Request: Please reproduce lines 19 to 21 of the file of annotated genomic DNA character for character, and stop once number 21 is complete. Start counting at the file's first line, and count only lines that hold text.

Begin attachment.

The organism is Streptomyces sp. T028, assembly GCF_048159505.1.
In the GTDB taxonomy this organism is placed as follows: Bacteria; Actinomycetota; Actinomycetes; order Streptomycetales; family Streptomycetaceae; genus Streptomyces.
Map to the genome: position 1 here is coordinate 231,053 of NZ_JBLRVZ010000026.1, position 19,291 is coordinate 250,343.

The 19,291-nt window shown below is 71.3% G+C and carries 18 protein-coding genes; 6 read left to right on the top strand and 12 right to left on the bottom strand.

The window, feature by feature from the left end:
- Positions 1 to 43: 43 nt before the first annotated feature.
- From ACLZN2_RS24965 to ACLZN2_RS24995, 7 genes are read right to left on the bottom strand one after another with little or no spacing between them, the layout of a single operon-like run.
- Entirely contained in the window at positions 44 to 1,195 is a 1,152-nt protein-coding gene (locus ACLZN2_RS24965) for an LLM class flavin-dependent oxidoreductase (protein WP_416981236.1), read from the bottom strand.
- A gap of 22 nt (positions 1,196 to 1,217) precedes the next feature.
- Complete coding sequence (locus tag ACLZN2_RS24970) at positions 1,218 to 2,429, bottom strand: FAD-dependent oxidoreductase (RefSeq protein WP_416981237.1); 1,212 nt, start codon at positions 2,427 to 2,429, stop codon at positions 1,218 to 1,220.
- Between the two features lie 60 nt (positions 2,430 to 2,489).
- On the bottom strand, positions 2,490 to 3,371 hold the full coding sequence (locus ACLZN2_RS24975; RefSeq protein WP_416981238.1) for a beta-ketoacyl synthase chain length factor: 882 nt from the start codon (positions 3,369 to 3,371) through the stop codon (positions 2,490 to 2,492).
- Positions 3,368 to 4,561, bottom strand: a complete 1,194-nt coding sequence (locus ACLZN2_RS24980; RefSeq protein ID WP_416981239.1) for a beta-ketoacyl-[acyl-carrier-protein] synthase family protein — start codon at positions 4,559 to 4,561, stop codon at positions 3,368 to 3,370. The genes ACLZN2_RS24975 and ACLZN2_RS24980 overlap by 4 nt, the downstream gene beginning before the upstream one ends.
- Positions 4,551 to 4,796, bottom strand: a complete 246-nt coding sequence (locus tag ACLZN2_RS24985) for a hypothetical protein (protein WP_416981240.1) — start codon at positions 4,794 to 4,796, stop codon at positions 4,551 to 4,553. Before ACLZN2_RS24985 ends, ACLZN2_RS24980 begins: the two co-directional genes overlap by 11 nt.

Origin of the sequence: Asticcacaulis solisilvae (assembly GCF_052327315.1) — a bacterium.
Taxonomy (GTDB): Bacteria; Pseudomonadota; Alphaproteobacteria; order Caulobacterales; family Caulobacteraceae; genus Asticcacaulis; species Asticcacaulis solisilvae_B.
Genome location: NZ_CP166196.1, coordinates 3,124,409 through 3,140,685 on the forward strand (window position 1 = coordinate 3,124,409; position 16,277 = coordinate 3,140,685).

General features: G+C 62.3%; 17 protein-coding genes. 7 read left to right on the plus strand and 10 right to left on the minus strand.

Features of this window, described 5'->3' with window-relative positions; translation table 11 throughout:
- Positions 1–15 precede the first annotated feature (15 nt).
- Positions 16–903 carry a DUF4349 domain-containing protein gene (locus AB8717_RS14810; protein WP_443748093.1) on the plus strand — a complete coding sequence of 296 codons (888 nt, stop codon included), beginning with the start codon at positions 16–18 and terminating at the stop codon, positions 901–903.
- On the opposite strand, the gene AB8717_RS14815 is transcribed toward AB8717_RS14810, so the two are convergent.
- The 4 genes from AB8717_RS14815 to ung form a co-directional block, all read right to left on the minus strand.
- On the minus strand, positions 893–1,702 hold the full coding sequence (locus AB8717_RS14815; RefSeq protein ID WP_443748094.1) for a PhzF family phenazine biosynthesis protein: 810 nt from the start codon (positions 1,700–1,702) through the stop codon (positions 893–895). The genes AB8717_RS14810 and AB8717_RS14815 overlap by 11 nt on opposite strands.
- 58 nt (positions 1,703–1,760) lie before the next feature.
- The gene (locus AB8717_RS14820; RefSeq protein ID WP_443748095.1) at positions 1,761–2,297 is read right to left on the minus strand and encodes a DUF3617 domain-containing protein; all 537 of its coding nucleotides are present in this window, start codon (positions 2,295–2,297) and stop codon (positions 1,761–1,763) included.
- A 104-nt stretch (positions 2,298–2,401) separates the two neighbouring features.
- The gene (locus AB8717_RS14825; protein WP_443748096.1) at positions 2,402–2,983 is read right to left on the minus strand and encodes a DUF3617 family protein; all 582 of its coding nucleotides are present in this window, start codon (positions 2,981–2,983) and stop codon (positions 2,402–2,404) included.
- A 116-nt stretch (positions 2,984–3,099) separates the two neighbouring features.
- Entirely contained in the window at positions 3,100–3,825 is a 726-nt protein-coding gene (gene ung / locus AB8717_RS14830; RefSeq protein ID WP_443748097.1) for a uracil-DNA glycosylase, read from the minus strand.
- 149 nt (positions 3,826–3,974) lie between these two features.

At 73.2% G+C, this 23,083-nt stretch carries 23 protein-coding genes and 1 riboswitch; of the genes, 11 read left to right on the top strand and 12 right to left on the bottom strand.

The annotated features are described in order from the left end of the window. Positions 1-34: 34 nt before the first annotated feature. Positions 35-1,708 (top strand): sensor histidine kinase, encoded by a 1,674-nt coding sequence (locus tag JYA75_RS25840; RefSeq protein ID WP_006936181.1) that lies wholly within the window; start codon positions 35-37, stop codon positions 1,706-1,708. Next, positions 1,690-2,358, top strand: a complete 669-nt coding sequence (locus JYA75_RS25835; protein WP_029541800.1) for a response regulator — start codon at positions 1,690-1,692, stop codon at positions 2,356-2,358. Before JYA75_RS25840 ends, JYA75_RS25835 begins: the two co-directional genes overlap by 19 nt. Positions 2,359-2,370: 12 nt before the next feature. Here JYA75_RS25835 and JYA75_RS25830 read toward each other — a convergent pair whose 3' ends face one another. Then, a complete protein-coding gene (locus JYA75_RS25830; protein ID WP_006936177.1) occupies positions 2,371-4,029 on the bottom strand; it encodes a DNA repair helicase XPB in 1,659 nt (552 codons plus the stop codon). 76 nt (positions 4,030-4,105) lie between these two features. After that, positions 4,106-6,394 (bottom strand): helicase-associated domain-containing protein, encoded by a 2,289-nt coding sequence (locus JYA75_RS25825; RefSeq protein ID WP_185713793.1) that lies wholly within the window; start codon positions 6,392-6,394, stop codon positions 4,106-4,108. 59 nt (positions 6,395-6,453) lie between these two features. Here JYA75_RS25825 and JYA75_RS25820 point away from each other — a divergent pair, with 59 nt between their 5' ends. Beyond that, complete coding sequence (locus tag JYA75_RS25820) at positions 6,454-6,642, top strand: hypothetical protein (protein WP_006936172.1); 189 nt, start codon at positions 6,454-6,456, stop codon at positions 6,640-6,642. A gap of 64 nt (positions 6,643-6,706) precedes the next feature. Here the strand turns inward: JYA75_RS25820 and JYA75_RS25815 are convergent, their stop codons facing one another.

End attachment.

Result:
Features of this window, described 5'->3' with window-relative positions; translation table 11 throughout:
- Positions 1–15 precede the first annotated feature (15 nt).
- Positions 16–903 carry a DUF4349 domain-containing protein gene (locus AB8717_RS14810; protein WP_443748093.1) on the plus strand — a complete coding sequence of 296 codons (888 nt, stop codon included), beginning with the start codon at positions 16–18 and terminating at the stop codon, positions 901–903.